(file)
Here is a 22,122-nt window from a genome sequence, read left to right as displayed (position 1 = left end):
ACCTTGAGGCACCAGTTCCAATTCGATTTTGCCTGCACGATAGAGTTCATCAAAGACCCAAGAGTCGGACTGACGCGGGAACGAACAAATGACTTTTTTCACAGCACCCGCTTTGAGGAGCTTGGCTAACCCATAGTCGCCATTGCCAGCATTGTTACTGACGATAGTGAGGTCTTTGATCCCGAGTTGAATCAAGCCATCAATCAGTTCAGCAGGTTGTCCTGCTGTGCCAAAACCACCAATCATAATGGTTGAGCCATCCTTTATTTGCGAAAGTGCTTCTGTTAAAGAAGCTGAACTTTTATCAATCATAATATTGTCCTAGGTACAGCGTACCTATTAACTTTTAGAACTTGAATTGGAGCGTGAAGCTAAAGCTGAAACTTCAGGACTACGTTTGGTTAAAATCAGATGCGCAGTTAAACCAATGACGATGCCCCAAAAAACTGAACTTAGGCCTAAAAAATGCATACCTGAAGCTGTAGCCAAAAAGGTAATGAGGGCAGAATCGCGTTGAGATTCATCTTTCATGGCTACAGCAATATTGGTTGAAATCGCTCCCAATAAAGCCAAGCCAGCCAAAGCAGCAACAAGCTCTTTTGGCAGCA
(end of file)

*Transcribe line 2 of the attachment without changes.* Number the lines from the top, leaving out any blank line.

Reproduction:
ACCTTGAGGCACCAGTTCCAATTCGATTTTGCCTGCACGATAGAGTTCATCAAAGACCCAAGAGTCGGACTGACGCGGGAACGAACAAATGACTTTTTTCACAGCACCCGCTTTGAGGAGCTTGGCTAACCCATAGTCGCCATTGCCAGCATTGTTACTGACGATAGTGAGGTCTTTGATCCCGAGTTGAATCAAGCCATCAATCAGTTCAGCAGGTTGTCCTGCTGTGCCAAAACCACCAATCATAATGGTTGAGCCATCCTTTATTTGCGAAAGTGCTTCTGTTAAAGAAGCTGAACTTTTATCAATCATAATATTGTCCTAGGTACAGCGTACCTATTAACTTTTAGAACTTGAATTGGAGCGTGAAGCTAAAGCTGAAACTTCAGGACTACGTTTGGTTAAAATCAGATGCGCAGTTAAACCAATGACGATGCCCCAAAAAACTGAACTTAGGCCTAAAAAATGCATACCTGAAGCTGTAGCCAAAAAGGTAATGAGGGCAGAATCGCGTTGAGATTCATCTTTCATGGCTACAGCAATATTGGTTGAAATCGCTCCCAATAAAGCCAAGCCAGCCAAAGCAGCAACAAGCTCTTTTGGCAGCA